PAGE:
Big high street/online retail names: Four were singled out for praise: Debenhams, John Lewis, Next and Lush.
“Bookshops: Researchers rated 22. The two top-scoring names were online charity bookstore Green Metropolis, and Oxfam. Close behind was Better World Books, which works in partnership with literacy charities, followed by eBooks.com, Books etc, our very own Guardian Bookshop and The Book People. Foyles scores pretty well, as does WH Smith, Waterstones and Blackwell’s.”
Amazon aren’t always the cheapest option anyway – you can compare prices for specific books + delivery on booko.co.uk.
And as for why people might be boycotting Amazon, check out Ethical cosmetics company Lush takes ‘bullying’ Amazon to court and My week as an Amazon insider:
“It’s taxes, of course, that pay for the roads on which Amazon’s delivery trucks drive, and the schools in which its employees are educated, and the hospitals in which their babies are born and their arteries are patched up, and in which, one day, they may be nursed in their dying days. Taxes that all its workers pay, and that, it emerged in 2012, it tends not to pay. On UK sales of £4.2bn in 2012, it paid £3.2m in corporation tax. In 2006, it transferred its UK business to Luxembourg and reclassified its UK operation as simply “order fulfilment” business. The Luxembourg office employs 380 people. The UK operation employs 21,000. You do the math.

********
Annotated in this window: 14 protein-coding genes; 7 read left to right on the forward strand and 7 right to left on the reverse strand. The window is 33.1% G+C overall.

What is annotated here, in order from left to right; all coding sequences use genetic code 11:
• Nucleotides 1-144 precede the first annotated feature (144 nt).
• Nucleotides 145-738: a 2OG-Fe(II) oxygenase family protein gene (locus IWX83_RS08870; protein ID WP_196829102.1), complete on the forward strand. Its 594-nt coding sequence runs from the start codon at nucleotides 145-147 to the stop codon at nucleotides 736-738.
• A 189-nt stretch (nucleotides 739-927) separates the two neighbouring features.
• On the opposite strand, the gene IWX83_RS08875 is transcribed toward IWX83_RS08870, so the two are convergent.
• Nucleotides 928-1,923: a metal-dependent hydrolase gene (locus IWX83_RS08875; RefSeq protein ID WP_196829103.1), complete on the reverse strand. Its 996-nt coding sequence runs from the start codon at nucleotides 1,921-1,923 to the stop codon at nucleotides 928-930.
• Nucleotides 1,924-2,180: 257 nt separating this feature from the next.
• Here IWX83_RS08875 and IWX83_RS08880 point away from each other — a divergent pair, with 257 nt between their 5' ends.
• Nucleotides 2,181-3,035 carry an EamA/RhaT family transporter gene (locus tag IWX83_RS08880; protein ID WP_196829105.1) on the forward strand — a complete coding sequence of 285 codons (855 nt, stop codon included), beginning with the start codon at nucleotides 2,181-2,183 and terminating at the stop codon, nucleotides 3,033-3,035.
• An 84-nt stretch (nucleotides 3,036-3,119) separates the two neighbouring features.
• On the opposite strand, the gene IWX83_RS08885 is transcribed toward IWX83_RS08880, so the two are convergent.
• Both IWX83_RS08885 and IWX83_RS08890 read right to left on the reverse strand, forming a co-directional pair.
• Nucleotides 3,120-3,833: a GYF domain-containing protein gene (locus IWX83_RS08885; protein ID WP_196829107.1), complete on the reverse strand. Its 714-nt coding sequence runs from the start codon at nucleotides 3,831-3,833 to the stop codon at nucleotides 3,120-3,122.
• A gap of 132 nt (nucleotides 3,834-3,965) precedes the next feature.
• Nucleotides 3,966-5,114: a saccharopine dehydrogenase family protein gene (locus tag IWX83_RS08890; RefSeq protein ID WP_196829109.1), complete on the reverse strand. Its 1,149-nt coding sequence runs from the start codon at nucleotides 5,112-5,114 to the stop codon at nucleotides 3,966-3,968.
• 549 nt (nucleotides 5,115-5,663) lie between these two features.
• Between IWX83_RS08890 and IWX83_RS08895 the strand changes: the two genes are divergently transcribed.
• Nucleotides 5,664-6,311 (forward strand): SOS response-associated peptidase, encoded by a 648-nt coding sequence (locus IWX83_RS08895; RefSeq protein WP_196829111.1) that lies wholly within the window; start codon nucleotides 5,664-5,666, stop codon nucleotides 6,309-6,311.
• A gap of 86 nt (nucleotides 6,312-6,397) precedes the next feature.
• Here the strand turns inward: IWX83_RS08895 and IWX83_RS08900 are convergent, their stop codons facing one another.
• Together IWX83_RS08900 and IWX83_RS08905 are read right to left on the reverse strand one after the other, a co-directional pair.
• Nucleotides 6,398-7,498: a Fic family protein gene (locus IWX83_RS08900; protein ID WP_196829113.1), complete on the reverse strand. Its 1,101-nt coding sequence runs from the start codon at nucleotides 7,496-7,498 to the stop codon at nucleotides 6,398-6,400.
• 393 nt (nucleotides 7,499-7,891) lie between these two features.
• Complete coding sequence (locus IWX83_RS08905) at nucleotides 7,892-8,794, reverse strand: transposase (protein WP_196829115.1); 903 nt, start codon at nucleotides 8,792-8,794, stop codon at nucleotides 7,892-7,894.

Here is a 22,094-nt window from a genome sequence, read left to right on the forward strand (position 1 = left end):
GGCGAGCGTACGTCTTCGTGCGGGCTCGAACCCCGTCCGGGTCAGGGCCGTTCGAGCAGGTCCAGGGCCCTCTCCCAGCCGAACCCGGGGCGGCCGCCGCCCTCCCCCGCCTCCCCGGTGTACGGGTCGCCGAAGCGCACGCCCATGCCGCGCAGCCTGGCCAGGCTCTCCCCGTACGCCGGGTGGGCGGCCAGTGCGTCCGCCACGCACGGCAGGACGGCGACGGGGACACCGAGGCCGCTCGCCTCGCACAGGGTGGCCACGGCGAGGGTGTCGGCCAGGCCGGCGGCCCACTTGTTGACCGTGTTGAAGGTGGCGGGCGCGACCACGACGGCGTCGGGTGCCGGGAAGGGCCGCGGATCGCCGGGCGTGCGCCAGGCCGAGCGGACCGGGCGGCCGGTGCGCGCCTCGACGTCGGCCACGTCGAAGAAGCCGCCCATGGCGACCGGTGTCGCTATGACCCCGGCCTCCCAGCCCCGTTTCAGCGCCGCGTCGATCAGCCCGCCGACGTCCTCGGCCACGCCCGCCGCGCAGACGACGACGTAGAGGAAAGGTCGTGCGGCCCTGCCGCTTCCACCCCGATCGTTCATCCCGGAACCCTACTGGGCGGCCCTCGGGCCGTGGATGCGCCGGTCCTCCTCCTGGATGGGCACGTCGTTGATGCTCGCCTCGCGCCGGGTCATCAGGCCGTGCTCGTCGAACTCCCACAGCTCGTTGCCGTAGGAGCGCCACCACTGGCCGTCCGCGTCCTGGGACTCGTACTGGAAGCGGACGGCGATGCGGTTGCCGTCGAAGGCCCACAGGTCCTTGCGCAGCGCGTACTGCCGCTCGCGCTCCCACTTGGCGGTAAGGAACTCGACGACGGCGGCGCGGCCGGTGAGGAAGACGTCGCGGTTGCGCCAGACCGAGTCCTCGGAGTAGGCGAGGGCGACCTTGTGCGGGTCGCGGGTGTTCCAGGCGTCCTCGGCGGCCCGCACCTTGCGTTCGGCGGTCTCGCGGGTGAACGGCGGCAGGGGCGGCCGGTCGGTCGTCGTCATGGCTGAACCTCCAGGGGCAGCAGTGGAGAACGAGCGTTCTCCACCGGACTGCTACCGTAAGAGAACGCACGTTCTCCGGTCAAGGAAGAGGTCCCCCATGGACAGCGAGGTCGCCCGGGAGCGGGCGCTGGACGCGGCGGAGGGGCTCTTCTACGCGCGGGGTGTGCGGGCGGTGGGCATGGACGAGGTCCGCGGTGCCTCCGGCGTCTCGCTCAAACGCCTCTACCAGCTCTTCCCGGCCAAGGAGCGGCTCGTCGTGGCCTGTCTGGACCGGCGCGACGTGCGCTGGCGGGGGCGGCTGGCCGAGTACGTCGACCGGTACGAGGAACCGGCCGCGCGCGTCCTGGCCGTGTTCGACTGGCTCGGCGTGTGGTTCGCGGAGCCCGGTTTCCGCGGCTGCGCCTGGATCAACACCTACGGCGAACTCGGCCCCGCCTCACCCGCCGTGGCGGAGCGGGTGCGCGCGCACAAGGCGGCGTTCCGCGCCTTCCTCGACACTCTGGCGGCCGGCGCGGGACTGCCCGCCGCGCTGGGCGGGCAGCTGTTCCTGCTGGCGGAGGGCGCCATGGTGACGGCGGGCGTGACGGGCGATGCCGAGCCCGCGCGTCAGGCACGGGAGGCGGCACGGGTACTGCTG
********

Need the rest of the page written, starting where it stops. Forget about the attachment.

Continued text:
Brad Stone tells me that tax avoidance is built into the company’s DNA. From the very beginning it has been “constitutionally oriented to securing every possible advantage for its customers, setting the lowest possible prices, taking advantage of every known tax loophole or creating new ones”. It’s something that Mark Constantine, the co-founder of Lush cosmetics, has spent time thinking about. He refuses to sell through Amazon, but it didn’t stop Amazon using the Lush name to direct buyers to its site, where it suggested alternative products they might like.”